The palatial Marugen Mansion is sited on a beautiful mountainside with a breathtaking view of the Pacific Ocean, less than two hours from Tokyo. One of many Marugen buildings, it’s owned by industrialist Genjiro Kawamoto. He used the mansion to store works of art.
Unscrupulous real-estate magnate
Kawamoto is a billionaire who made his fortune renting out buildings, making vast profits as property prices soared at a time of economic boom.
At the height of his career, Kawamoto owned up to 60 buildings in Ginza, Atami and Kokura (his hometown). He was nicknamed “the construction king of Ginza”. Although a billionaire, he was also known for his stinginess and extreme reluctance to spend anything on the maintenance and management of his properties.
Most of the Marugen properties were built between the 1960s and 1980s, when seismic standards were not yet in effect. The buildings have aged without being upgraded, tenants have left, some have been sold or demolished.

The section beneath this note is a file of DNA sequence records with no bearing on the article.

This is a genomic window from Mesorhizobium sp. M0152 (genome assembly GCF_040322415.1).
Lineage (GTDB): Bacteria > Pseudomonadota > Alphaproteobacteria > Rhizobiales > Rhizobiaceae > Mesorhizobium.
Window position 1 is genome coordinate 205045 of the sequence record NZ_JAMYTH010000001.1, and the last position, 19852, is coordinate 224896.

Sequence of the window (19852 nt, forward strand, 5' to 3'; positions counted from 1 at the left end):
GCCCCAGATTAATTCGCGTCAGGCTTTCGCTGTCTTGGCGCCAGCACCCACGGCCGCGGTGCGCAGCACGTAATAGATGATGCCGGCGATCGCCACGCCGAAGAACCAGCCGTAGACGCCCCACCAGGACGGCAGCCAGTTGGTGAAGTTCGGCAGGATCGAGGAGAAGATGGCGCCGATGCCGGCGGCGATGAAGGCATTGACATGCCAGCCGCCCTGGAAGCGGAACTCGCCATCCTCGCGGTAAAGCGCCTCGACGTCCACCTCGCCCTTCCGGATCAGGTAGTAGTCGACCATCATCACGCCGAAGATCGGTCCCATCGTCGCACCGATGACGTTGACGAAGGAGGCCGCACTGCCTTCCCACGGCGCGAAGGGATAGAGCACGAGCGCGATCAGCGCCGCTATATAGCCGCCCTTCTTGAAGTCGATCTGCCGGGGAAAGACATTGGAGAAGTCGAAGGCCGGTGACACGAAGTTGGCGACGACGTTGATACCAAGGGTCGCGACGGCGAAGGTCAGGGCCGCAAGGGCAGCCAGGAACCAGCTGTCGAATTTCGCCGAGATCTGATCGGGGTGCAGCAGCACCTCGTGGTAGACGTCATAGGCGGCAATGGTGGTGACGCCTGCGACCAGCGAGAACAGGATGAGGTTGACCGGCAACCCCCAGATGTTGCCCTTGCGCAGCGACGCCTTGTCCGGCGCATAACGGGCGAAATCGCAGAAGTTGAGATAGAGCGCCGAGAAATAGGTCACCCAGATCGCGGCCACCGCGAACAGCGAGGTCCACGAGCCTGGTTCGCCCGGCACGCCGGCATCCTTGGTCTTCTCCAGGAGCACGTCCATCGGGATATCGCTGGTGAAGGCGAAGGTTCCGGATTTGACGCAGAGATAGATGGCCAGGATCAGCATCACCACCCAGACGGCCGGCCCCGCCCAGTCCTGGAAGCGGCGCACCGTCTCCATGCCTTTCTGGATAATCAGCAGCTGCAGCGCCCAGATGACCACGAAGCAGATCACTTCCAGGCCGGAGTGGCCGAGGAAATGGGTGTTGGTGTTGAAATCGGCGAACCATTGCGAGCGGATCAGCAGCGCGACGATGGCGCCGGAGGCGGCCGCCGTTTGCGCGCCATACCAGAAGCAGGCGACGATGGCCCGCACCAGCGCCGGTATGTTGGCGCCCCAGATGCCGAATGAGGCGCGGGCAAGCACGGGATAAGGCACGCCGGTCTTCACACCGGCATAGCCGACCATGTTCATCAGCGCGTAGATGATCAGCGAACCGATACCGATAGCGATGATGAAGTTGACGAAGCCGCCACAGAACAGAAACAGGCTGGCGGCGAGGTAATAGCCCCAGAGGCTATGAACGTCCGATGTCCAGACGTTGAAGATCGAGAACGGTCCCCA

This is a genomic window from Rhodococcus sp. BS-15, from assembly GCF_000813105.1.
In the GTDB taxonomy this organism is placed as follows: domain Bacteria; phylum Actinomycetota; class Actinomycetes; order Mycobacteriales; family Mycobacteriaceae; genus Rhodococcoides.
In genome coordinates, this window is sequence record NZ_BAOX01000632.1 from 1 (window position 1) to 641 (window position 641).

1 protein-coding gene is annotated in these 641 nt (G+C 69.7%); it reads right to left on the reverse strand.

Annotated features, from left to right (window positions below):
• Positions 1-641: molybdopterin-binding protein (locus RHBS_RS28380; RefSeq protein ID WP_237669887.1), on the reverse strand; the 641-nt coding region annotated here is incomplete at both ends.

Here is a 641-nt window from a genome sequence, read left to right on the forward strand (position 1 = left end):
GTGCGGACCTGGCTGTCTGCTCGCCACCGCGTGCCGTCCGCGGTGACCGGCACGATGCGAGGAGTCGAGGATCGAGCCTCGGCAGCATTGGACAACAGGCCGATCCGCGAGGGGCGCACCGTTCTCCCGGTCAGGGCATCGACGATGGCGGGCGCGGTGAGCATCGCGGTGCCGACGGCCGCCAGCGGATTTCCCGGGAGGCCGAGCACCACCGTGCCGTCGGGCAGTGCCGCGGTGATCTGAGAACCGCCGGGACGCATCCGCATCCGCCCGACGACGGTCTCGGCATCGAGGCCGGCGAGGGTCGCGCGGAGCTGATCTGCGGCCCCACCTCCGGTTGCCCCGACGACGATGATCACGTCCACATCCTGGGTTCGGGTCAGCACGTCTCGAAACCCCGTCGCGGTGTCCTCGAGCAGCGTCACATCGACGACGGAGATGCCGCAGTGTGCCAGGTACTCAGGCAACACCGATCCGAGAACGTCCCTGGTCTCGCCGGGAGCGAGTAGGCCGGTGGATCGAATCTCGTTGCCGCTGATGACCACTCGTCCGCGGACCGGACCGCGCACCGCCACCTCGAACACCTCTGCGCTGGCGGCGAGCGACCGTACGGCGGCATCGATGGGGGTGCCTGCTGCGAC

Kuwamoto also seemed unusually keen on saving money, especially on his taxes. His greed finally got the better of him.
Fall of the miserly billionaire
In 2013, he was arrested by the Tokyo prosecutor’s office for concealing 2.8 billion yen from the authorities, evading more than 800 million yen in taxes. During the trial he denied all the charges, claiming: “It’s just bullshit.”
In 2016, he was convicted, along with the Marugen company as a legal entity, for violating the Fire Services Act by failing to comply with the order to upgrade fire protection systems in two buildings in Kitakyushu city.
In 2018, Kuwamoto was sentenced to four years in prison and fined 240 million yen. He appealed, the trial was prolonged, but finally in January 2021 the Supreme Court rejected his appeal. Now 88, he will have to serve his prison sentence.
There are still four Marugen buildings in Atami, numbered 58 to 61. The latter is the billionaire’s “art warehouse”. As in a museum, you’ll find many collectables: statues, paintings, high-end furniture.
The buildings have been securely locked to deter thieves as well as … curious kids. ????
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